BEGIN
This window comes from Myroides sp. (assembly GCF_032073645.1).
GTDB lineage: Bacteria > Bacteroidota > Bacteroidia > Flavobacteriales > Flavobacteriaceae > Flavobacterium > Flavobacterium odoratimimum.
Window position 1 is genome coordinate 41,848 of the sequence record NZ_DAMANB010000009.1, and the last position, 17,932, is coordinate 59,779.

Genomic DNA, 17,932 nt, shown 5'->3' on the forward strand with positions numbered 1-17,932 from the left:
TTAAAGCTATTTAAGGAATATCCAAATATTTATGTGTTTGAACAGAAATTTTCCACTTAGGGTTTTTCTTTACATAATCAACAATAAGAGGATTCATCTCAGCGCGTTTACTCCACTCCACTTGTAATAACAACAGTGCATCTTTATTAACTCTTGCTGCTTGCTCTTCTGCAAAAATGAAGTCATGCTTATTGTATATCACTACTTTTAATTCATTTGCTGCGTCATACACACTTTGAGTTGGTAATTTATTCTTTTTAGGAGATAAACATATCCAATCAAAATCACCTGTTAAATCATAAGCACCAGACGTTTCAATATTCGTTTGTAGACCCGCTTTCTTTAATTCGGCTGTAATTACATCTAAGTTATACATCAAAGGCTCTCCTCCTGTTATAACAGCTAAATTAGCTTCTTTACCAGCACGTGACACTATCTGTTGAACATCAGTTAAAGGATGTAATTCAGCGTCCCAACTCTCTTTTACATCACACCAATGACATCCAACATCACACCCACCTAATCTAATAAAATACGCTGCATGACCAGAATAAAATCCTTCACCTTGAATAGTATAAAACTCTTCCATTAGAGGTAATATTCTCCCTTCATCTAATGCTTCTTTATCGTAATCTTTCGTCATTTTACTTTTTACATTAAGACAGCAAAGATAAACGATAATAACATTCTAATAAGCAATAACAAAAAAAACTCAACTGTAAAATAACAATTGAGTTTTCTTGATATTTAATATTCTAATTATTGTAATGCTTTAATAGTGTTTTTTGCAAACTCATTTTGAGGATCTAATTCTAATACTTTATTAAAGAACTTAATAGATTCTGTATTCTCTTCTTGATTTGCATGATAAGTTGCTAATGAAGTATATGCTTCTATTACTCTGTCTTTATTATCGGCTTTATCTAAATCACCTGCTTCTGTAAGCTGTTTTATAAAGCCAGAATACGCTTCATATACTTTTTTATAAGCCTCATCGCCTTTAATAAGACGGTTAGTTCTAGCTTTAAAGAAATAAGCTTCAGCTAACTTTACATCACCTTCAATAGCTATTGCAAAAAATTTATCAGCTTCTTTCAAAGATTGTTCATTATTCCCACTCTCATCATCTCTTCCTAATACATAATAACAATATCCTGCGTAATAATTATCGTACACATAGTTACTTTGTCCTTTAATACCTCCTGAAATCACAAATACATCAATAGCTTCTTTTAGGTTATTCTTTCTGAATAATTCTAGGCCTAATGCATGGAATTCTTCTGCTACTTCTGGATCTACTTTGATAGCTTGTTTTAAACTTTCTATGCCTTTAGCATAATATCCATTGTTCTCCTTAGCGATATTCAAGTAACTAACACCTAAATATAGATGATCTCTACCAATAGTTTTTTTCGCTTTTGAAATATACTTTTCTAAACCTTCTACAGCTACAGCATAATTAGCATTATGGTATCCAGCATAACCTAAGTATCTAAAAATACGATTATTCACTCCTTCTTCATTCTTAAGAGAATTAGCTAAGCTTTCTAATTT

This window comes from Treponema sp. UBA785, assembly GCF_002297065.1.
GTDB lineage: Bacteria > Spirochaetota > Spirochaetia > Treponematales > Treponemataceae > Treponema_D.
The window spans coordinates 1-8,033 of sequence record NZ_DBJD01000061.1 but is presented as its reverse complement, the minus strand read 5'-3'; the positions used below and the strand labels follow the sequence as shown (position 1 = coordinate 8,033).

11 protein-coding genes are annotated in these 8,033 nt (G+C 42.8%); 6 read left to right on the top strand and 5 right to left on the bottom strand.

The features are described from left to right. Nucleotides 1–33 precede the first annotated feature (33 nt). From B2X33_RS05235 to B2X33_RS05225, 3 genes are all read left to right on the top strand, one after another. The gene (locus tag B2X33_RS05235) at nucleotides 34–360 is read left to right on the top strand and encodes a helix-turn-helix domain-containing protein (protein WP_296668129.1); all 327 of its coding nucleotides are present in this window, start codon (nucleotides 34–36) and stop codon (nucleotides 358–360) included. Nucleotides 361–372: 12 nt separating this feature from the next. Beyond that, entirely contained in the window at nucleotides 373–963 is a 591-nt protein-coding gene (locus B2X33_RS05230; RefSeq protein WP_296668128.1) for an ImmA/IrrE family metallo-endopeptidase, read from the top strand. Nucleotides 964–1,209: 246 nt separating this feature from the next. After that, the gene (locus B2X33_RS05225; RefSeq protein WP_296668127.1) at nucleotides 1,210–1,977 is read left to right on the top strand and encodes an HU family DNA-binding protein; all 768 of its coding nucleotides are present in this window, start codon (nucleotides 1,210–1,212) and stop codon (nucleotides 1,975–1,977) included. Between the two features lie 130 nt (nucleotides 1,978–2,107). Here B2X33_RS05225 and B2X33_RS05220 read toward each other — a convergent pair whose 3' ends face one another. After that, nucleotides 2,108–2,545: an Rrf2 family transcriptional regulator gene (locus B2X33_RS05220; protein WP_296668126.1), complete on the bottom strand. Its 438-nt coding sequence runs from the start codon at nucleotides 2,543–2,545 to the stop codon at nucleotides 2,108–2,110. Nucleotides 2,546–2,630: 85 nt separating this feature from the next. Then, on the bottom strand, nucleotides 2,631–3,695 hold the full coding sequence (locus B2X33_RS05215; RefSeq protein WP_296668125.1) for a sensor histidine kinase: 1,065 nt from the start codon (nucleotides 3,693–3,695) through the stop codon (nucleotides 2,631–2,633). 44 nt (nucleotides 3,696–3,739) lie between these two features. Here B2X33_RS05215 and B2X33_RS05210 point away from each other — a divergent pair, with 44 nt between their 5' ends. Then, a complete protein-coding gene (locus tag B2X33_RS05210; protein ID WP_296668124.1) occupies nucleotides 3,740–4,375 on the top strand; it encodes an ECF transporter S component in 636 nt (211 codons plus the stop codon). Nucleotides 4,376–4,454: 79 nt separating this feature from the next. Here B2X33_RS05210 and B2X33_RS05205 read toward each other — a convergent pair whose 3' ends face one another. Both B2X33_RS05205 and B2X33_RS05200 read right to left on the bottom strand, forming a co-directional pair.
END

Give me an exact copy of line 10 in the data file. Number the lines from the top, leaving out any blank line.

The features are described from left to right. Nucleotides 1–33 precede the first annotated feature (33 nt). From B2X33_RS05235 to B2X33_RS05225, 3 genes are all read left to right on the top strand, one after another. The gene (locus tag B2X33_RS05235) at nucleotides 34–360 is read left to right on the top strand and encodes a helix-turn-helix domain-containing protein (protein WP_296668129.1); all 327 of its coding nucleotides are present in this window, start codon (nucleotides 34–36) and stop codon (nucleotides 358–360) included. Nucleotides 361–372: 12 nt separating this feature from the next. Beyond that, entirely contained in the window at nucleotides 373–963 is a 591-nt protein-coding gene (locus B2X33_RS05230; RefSeq protein WP_296668128.1) for an ImmA/IrrE family metallo-endopeptidase, read from the top strand. Nucleotides 964–1,209: 246 nt separating this feature from the next. After that, the gene (locus B2X33_RS05225; RefSeq protein WP_296668127.1) at nucleotides 1,210–1,977 is read left to right on the top strand and encodes an HU family DNA-binding protein; all 768 of its coding nucleotides are present in this window, start codon (nucleotides 1,210–1,212) and stop codon (nucleotides 1,975–1,977) included. Between the two features lie 130 nt (nucleotides 1,978–2,107). Here B2X33_RS05225 and B2X33_RS05220 read toward each other — a convergent pair whose 3' ends face one another. After that, nucleotides 2,108–2,545: an Rrf2 family transcriptional regulator gene (locus B2X33_RS05220; protein WP_296668126.1), complete on the bottom strand. Its 438-nt coding sequence runs from the start codon at nucleotides 2,543–2,545 to the stop codon at nucleotides 2,108–2,110. Nucleotides 2,546–2,630: 85 nt separating this feature from the next. Then, on the bottom strand, nucleotides 2,631–3,695 hold the full coding sequence (locus B2X33_RS05215; RefSeq protein WP_296668125.1) for a sensor histidine kinase: 1,065 nt from the start codon (nucleotides 3,693–3,695) through the stop codon (nucleotides 2,631–2,633). 44 nt (nucleotides 3,696–3,739) lie between these two features. Here B2X33_RS05215 and B2X33_RS05210 point away from each other — a divergent pair, with 44 nt between their 5' ends. Then, a complete protein-coding gene (locus tag B2X33_RS05210; protein ID WP_296668124.1) occupies nucleotides 3,740–4,375 on the top strand; it encodes an ECF transporter S component in 636 nt (211 codons plus the stop codon). Nucleotides 4,376–4,454: 79 nt separating this feature from the next. Here B2X33_RS05210 and B2X33_RS05205 read toward each other — a convergent pair whose 3' ends face one another. Both B2X33_RS05205 and B2X33_RS05200 read right to left on the bottom strand, forming a co-directional pair.